In 1975, Amos was employed in Ameritech's coin center with Barbara Huckeba. At trial, Huckeba testified that Amos exposed himself to her on three separate occasions. Huckeba also stated that she reported these incidents to her supervisor. Ameritech discharged Huckeba on October 24, 1975, citing her problems with Amos and its belief that Huckeba, as a white female, could more readily find another job than Amos, a black male. All of the complaints surrounding Huckeba's encounters with Amos were expunged from Amos's employment record, but two complaints about Amos's behavior during 1975 were not expunged. These complaints indicate that Amos brushed one co- worker's buttocks as she bent over, and that Amos partially exposed his penis to another co-worker.

In February 1988, Amos engaged in conduct that Jacquelyn Stine, a co-worker with whom he was training to be a customer service representative, found offensive. Stine testified that this conduct included telling Stine he was in love with her, smelling Stine's hair and telling her it was beautiful, and running a strand of Stine's hair through his mouth. During Stine's last encounter with Amos, Amos pushed himself against Stine as she stood at a vending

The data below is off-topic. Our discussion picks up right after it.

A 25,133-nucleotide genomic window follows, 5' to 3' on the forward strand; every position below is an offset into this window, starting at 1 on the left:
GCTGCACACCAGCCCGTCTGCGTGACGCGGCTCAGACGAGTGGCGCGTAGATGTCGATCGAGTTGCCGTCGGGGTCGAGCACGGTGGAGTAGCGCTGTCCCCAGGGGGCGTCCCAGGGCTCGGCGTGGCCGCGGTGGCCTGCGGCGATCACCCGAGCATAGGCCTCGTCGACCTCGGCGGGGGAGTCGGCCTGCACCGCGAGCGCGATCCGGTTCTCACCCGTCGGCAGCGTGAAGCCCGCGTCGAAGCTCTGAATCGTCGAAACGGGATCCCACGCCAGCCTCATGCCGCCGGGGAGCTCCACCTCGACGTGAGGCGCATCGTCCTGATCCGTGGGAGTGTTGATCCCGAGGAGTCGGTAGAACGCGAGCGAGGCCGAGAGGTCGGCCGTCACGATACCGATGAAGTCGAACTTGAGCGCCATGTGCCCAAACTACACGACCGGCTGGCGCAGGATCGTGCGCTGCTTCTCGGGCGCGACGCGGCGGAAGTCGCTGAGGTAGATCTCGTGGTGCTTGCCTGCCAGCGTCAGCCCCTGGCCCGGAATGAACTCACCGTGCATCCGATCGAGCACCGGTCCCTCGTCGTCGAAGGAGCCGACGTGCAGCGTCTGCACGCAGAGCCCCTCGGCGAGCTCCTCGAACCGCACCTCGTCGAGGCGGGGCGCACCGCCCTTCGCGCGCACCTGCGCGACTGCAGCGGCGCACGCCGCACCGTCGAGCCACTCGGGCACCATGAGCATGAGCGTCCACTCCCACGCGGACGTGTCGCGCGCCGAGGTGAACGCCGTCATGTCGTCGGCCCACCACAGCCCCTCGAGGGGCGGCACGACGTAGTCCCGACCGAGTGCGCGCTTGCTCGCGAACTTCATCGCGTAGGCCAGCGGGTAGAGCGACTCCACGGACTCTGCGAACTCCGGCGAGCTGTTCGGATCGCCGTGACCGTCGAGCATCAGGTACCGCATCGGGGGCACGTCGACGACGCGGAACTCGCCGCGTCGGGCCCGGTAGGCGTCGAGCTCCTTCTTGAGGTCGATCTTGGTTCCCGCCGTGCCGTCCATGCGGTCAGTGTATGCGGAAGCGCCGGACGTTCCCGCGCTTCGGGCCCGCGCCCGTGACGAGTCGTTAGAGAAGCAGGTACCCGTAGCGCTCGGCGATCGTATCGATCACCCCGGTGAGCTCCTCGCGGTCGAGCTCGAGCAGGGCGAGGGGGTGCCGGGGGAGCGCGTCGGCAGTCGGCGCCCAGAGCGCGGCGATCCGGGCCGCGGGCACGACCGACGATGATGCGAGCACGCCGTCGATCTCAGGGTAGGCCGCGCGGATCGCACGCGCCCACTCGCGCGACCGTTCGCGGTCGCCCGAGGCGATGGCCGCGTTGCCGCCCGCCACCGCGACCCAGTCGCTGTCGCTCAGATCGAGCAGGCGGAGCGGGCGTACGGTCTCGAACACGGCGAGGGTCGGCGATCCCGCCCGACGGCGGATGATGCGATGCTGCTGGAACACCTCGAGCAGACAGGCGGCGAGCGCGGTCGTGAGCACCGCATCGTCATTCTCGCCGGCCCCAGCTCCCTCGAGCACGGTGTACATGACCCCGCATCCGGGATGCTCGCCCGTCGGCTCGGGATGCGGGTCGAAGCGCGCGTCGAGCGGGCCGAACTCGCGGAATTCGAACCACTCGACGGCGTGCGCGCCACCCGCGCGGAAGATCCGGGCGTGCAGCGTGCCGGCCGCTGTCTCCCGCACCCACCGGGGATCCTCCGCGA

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machine and Stine noticed that Amos had an erection. As a result of these problems with Amos, Stine left the customer service training program and returned to her previous job as an operator. A copy of Stine's complaint against Amos was placed in his file, but Ameritech did not discipline Amos at this time.

An Ameritech report indicates that on July 18, 1989, Amos continued his offensive conduct by partially exposing his penis to a co-worker while seated in the back of a van. Janie Kern, the co- worker involved in this incident, reported Amos's conduct to Ameritech. At this point, Ameritech warned Amos that he would be disciplined if he were found at fault in any future allegations of sexual harassment.

In 1990, six female Ameritech employees formally complained to Ameritech about Amos's conduct in the small business office where he worked. Of these six women, five indicated that Amos had rubbed his penis against them. Ameritech investigated these complaints and suspended Amos for two weeks. In addition, Ameritech stripped Amos of a sales award and informed him that he faced termination for any such future incidents. At the time the decision to suspend Amos was made, Ameritech did not review Amos's personnel files, nor were any of the supervisors involved in the decision aware of Amos's past history of misconduct.